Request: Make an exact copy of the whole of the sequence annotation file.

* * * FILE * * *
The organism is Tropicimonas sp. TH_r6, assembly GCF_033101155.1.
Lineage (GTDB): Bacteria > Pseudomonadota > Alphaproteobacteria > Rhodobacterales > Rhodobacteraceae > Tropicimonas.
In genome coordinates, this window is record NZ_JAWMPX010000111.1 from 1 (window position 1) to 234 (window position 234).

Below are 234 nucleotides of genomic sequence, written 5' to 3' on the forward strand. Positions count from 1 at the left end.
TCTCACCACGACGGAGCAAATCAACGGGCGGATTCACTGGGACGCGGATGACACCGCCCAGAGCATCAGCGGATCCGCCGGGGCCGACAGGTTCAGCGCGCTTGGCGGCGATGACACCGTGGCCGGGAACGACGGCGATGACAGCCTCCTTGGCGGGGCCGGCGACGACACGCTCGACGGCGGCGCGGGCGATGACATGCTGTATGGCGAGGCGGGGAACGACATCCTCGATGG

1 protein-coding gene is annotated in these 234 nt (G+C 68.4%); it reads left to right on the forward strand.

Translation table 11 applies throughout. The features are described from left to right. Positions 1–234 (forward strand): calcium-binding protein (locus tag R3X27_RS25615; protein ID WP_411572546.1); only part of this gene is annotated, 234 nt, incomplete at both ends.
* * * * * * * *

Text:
The organism is Tropicimonas sp. TH_r6, assembly GCF_033101155.1.
Lineage (GTDB): Bacteria > Pseudomonadota > Alphaproteobacteria > Rhodobacterales > Rhodobacteraceae > Tropicimonas.
In genome coordinates, this window is record NZ_JAWMPX010000111.1 from 1 (window position 1) to 234 (window position 234).

Below are 234 nucleotides of genomic sequence, written 5' to 3' on the forward strand. Positions count from 1 at the left end.
TCTCACCACGACGGAGCAAATCAACGGGCGGATTCACTGGGACGCGGATGACACCGCCCAGAGCATCAGCGGATCCGCCGGGGCCGACAGGTTCAGCGCGCTTGGCGGCGATGACACCGTGGCCGGGAACGACGGCGATGACAGCCTCCTTGGCGGGGCCGGCGACGACACGCTCGACGGCGGCGCGGGCGATGACATGCTGTATGGCGAGGCGGGGAACGACATCCTCGATGG

1 protein-coding gene is annotated in these 234 nt (G+C 68.4%); it reads left to right on the forward strand.

Translation table 11 applies throughout. The features are described from left to right. Positions 1–234 (forward strand): calcium-binding protein (locus tag R3X27_RS25615; protein ID WP_411572546.1); only part of this gene is annotated, 234 nt, incomplete at both ends.